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    Timesharing is a holiday formula that allows you to buy the right to use equipped and furnished accommodation as a holiday home for one or more weeks during a contractually defined period (e.g. the right to use an apartment for 10 years in a tourist complex on the Costa del Sol during the first two weeks of July). Sometimes, there is also talk of "long-term holiday products" or "part-time use of buildings".

    Timesharing seems like an attractive holiday formula, but it can also lead to disappointment and even deception. This is why the sale of timeshare products is regulated at both Belgian and European level.

    How does timesharing work?

    The attractive thing about the formula, which lies midway between ownership and rent, is first and foremost the financial picture. Buying a holiday home is a major investment and the property purchased, usually abroad, has to be managed on a permanent basis while sometimes only being used for a few weeks a year. By purchasing a timeshare, you acquire, subject to payment of a certain amount, the right to occupy a property each year for a specified period of time, without having to be responsible for its management or maintenance.

    Purchase price and costs

    The purchase price varies according to the season, duration, occupancy capacity, location of the accommodation, equipment, finishing, luxury and seller's profit margin. There are additional costs on top of the purchase price: the management and maintenance costs to be paid each year (even if the dwelling is not used), the fixed costs (insurances and taxes) and the manager's fees.

    Exchanges and swapping points

    With most timeshare formulas, the buyer has the ability to exchange his holiday period with another person, by joining a specialised international exchange. The registration for this exchange and the actual swap involve costs; the exchange possibilities for the property vary according to the "bought" period (high season, mid season or low season), the occupancy capacity and the luxury of the location.

    Nowadays, sellers offer a more flexible variant: the purchase of points for a fixed value; the points serve as a means of exchange for stays - depending on the type and size of the property, the location, the duration and the period of the year.

    Risks and dangers of timesharing

    The fact that timesharing does not enjoy the best reputation has to do with the fact that  sometimes, it leads to deception. The formula also exposes the consumer to certain malpractices or unfavourable situations:

    • Many promoters use aggressive sales techniques: a hastily completed form, customer canvassing by phone or on holiday websites, lotteries, competitions in which you supposedly always win, and so on;
    • prospectuses and agreements often do not contain clear and detailed information: additional costs to be borne and what exactly they cover,  possibilities for exchange, the right of renunciation, the condition of the property purchased and the financial guarantees available to you in the event that the project in question is not completed;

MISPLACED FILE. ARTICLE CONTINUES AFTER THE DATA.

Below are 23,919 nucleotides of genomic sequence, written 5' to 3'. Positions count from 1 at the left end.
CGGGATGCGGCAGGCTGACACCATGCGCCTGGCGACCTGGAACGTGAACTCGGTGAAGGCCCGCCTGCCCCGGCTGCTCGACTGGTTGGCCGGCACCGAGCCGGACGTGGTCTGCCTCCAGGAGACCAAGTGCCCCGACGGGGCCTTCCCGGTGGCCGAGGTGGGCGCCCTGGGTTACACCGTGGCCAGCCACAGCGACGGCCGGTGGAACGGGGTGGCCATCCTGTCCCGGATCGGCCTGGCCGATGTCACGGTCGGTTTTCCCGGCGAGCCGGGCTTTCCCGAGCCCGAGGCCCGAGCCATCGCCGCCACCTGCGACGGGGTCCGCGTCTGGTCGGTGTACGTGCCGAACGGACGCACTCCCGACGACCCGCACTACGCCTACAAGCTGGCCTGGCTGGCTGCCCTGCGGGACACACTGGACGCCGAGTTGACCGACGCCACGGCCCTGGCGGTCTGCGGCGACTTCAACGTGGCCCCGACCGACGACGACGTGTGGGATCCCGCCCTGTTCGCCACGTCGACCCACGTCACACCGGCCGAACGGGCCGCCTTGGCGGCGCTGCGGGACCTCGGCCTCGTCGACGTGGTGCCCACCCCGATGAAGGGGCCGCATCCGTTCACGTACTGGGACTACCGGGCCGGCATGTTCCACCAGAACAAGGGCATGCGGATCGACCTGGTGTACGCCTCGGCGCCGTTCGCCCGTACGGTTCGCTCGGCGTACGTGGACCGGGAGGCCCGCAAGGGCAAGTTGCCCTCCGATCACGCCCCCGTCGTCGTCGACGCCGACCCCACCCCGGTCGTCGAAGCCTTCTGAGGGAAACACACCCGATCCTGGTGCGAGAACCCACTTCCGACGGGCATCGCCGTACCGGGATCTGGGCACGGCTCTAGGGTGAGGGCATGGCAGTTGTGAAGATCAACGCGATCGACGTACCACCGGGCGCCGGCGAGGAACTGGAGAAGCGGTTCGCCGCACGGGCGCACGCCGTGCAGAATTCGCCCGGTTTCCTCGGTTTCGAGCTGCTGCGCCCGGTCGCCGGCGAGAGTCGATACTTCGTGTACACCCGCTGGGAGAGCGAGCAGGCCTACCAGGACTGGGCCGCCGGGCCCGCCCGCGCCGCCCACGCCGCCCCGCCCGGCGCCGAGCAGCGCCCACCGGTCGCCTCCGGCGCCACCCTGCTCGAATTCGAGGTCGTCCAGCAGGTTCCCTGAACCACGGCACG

• the advance payments requested are high;
    • it is often difficult to resell or exchange one’s right: only the usage rights for luxury homes in places of interest during a favourable period can be easily exchanged;
    • the resale of timeshares by intermediaries subject to prior payment often causes problems: since resale is difficult, the proposal may well be questionable. The consumer risks never seeing his money again while the product is not resold;
    • timeshare prices and annual management costs are often very high in relation to the quality offered;
    • it usually concerns international contracts - determining the applicable legislation in case of problems is a tricky matter, e.g. if you are Belgian, the promoter is English and the property is located in Spain;
    • In the past, the sector  experienced numerous bankruptcies, leaving the buyers destitute.

    Beware of scams

    Sellers with malicious intentions do not hesitate over  resorting to deceptive and aggressive sales practices in order to convince you to sign a detrimental agreement when it is not true deception! Certain methods should alert you.

    Beware if:

    • you are informed that you  won on a scratch card and that you can collect the prize at a luxurious holiday complex;
    • you receive an e-mail to inform you that you are the lucky winner of a stay in a holiday home paradise.

    But once on site, you risk becoming the victim of vendors who are highly experienced in sales techniques. They will makeyou to get you to sign an agreement that binds you for a long time and can be to your disadvantage.

    Do you want to see the back of a timeshare contract? Please note: scam is also commonplace in the resale or exchange of timeshares.

    If you have a dispute with a company that sells or resells timeshares, beware of lawyers or law firms who will spontaneously contact you and offer to represent your interests. Some will propose that you take legal action and claim substantial damages, subject to the payment of a substantial advance on fees. Once the money is deposited, you run the risk of never hearing from them again!

    This is why the law protects you by giving you a 14-day right of withdrawal and by prohibiting resellers from demanding payment before the timeshare is resold.

    Be sure to consult 10 practical tips on timeshares from the European Consumer Centre (ECC-Net).

    Belgian legislation on timesharing

    In Belgium, the resale of timeshare products is regulated by the Act of 28 August 2011 on the protection of consumers with regard to agreements relating to the use of timeshare goods, long-term holiday products, resale and exchange. This law is the implementation of a European Directive.


    Last update
    19 May 2022